A technical snag in the online exam system caused the candidates to be wrongly graded out of 50 in a 100-marks paper, owing to which most did not make the grade
Directorate General of Civil Aviation (DGCA) -- the country's sole aviation regulatory body -- is still trying to recover from the shock of the recently exposed fake pilot scam.
As a preventive measure against forgery, the body decided to conduct its pilot examinations online this time.
Ironically, however, this move backfired, when a software glitch caused a 100-mark examination to be graded on just 50, causing over 90 per cent of the examinees to believe that they had failed. "The paper had 50 questions worth two marks each. Every candidate had to secure a minimum of 70 per cent marks to qualify.
During evaluation, the online software wrongly assigned one mark to each question, as a result of which each candidate was examined on 50 marks. The merit list, however, showed the full marks as 100. As a result, none of the 1,000 pilots who appeared for the ALT examination managed to pass the exam. Passing the exam is mandatory for officers who are seeking licenses as commanders," said a top DGCA source.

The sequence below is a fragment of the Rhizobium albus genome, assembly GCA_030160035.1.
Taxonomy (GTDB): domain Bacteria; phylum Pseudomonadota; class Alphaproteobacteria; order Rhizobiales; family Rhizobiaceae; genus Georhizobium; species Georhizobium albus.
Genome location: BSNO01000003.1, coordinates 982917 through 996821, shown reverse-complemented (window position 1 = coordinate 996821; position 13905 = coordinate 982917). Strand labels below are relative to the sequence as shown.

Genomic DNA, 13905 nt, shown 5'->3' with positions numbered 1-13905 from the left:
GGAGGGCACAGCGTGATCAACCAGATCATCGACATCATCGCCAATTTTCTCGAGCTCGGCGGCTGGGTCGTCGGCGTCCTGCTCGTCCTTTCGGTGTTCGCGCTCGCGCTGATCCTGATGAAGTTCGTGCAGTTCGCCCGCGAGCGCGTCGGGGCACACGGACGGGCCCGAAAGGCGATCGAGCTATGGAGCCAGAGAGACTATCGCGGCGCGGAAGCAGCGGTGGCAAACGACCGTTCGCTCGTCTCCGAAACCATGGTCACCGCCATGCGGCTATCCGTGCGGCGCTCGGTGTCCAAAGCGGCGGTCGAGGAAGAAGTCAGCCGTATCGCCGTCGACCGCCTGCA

In the CPL category for commercial piloting licenses, only two-three percent of over 4,000 candidates managed to clear the examination.
Realising that the mass failure was a result of a software problem, DGCA chief E K Bharatbhushan wasted no time in declaring that the incident was a consequence of a software glitch, and said that a new merit list would be published this Monday.
This is the first online examination to be conducted in any category by the DGCA.
DGCA is not the first agency that experienced teething troubles while making its foray into online examination. When the CAT exam was held online for the first time in 2009, hundreds of candidates reported system glitches, and were unable to take the test; servers collapsed, log-in problems cropped up, and technical snags were reported at 11 centres.